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Friday, April 26, 2013

Will Girls Date Him Even Though He Didn't Go on a Mission?

[Dear Readers,

Two weeks ago I ran a column about a girl who was wondering if it was "okay" to marry a guy who isn't a return missionary (Read it HERE).  Today we get to read about this from the guy's point of view.


- Bro Jo]

Dear Bro Jo,

For certain reasons I didn't go on a mission and it wasn't because I was unworthy.

Now I am at a point where I want to start dating seriously but I feel that me not serving a mission will forever label me as lazy. Even though everybody who knows me says I am a hard worker.

I know I will meet women who will be turned off because of my decision. I think the advice I am looking for is: “is it possible to still be a good member and still have a temple marriage?”

I just hope my self-worth won't be forever tied for not making this decision.

- Name Withheld

Dear NW,

Like any label that people place on us, we need only worry about the ones that are true.

If people want to mischaracterize us, well, other than living our lives to the contrary (as you say you're doing when it comes to being hard working) . . . that's their problem, not ours.

You DID make a decision, and that was to not go. Good or bad, right or wrong, righteous or unrighteous, justified or not, that's where you're at, and you'll have to own the consequences of that decision, fair or unfair.

Of course someone can be a good, active, Temple-worthy and Temple going member without having served a mission. Heck, President Hunter didn't serve a mission.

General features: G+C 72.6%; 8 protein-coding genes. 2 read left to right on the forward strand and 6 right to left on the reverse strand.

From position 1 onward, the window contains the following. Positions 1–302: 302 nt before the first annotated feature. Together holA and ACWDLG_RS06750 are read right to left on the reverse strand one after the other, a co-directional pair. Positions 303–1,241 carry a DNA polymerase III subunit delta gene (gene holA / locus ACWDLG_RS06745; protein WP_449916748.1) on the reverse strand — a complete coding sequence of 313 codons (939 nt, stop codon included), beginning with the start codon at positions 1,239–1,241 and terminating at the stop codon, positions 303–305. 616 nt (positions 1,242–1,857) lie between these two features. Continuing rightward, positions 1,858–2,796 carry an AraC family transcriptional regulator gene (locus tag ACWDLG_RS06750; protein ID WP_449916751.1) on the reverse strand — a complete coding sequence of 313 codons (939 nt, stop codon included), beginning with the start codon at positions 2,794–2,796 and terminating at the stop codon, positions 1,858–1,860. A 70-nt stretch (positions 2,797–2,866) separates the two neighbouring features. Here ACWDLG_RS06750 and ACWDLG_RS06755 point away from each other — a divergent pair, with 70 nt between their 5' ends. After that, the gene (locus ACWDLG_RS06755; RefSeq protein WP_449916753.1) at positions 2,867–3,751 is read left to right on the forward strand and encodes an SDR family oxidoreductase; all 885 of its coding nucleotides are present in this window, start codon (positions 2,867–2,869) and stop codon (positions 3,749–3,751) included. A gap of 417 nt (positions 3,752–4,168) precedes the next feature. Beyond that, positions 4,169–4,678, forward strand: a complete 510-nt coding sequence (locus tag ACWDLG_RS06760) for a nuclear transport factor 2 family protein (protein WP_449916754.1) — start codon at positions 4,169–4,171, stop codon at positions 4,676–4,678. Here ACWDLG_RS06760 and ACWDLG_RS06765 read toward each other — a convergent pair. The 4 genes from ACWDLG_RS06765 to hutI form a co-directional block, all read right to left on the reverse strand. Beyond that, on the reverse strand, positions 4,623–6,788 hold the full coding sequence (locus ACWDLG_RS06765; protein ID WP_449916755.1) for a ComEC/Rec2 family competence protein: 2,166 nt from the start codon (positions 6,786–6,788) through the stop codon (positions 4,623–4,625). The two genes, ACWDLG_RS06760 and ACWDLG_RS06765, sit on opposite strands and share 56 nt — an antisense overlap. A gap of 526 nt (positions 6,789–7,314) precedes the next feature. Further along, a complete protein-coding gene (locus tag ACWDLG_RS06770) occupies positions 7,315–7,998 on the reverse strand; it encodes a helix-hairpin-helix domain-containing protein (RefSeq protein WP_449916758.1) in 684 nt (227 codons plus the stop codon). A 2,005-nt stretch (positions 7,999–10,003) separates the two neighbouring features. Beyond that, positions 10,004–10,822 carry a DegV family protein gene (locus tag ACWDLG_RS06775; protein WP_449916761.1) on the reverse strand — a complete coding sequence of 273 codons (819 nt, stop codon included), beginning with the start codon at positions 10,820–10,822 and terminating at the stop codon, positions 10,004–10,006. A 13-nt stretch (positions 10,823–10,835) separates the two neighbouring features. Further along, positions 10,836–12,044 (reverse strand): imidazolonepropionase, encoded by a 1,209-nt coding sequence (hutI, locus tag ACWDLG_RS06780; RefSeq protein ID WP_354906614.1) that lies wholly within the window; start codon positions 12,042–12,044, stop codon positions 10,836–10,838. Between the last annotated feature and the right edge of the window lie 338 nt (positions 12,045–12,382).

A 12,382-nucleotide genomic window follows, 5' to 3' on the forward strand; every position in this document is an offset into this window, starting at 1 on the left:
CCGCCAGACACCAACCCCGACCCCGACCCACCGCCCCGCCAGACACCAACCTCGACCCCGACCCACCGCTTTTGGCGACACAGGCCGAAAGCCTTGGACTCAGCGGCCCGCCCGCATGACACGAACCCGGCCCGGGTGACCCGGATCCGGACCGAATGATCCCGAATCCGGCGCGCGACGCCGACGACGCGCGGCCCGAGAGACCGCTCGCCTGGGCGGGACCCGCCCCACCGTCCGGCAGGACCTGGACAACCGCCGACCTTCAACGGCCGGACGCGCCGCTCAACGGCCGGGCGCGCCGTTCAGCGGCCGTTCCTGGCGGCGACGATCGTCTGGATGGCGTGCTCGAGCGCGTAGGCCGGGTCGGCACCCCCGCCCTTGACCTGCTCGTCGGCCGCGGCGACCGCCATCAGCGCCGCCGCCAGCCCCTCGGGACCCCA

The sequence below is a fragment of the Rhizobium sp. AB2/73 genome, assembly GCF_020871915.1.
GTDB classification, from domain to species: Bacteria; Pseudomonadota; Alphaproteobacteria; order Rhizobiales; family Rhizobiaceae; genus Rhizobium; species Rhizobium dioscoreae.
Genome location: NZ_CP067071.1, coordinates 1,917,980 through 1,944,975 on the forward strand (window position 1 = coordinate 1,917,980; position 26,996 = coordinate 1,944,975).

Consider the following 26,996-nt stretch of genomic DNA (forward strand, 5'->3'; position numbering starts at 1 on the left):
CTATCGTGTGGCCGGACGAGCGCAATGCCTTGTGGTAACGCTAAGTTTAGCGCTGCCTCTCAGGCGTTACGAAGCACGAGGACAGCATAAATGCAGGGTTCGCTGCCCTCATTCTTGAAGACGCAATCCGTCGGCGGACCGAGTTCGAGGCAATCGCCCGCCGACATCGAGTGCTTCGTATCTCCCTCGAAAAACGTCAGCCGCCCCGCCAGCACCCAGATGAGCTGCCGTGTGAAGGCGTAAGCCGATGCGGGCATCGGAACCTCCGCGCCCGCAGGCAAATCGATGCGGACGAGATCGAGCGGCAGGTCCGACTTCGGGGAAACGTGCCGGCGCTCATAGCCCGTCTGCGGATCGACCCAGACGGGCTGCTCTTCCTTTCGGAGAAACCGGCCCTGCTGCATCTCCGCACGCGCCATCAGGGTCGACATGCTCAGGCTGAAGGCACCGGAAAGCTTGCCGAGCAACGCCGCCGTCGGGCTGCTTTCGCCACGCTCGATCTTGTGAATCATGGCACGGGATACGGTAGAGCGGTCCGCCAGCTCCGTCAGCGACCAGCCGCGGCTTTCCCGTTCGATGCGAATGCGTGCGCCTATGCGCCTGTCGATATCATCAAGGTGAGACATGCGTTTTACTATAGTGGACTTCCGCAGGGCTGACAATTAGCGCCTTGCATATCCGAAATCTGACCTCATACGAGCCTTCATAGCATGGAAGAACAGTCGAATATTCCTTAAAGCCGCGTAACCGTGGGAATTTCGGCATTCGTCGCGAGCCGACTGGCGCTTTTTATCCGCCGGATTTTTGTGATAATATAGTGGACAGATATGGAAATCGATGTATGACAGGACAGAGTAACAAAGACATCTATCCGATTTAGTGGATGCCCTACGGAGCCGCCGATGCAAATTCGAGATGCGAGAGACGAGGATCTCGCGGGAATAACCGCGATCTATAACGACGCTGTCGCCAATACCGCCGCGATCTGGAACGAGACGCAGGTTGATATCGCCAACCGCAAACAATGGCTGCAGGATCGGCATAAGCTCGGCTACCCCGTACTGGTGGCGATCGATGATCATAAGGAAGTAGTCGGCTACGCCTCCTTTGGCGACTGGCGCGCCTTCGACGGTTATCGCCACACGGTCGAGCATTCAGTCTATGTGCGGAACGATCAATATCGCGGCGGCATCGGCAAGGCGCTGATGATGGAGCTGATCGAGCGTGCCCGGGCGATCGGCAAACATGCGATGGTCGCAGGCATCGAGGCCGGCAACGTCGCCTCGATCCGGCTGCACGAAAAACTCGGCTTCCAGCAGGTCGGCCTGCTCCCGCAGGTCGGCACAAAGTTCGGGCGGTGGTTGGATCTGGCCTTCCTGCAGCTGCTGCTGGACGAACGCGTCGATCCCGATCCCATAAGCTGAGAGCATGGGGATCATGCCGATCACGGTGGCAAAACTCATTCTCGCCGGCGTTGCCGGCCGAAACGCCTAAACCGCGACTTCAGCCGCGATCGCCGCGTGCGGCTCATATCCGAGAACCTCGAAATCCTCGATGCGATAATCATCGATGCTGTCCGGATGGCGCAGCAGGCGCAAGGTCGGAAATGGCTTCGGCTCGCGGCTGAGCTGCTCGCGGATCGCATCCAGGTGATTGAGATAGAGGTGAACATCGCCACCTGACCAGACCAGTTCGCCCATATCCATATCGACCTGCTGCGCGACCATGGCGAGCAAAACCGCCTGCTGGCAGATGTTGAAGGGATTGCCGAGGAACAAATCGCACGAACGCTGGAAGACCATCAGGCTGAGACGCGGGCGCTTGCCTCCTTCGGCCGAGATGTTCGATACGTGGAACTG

However, and let me make this perfectly clear, it is never right to justify our decisions, behavior, action or lack of same by another's yardstick. Saying "I'm not going on a mission because President Hunter (or Steve Young, or anyone else for that matter) didn't is not a right or fair thing to do.

You're a member of a Church where all of us (including you and I) know that young men are expected, even Commanded by God, to serve a worthy and honorable mission when they're the right age if they're at all able. It's a Priesthood Responsibility. The culturally "acceptable" reasons for not serving are much fewer than many young men think. "Because I don't want' to" isn't one of them.

As the father of currently serving missionaries I'd much rather a young man stay at home and get his heart, might, mind and soul right before he leaves; I certainly don't want my son, or any other young man for that matter, saddled with a dud companion.

For whatever reason, that's not what you've chosen to do. If your problem is one of "self-worth", well brother that comes from within, and the only reason that could be suffering is if you're either not certain you made the right decision or failed to repent for making the wrong one (this principle applies to much more in life than just missionary service, by the way).

If you're asking whether or not a large and noticeable percentage of Serious Single Dating Age LDS Women will doubt your quality as a potential husband because you chose not to serve a mission . . . the answer is: yes, they may.

A very large number, possibly.

And they have the right to do so.

While, as I've said often, a mission is no guarantee that a man will be a Great Husband, having served honorably does say something about his character and commitment, and a girl has every right to be discerning and hold to certain standards and expectations when she's looking for a husband.

HOWEVER, and this is the most important point, I think, and it's two-sided: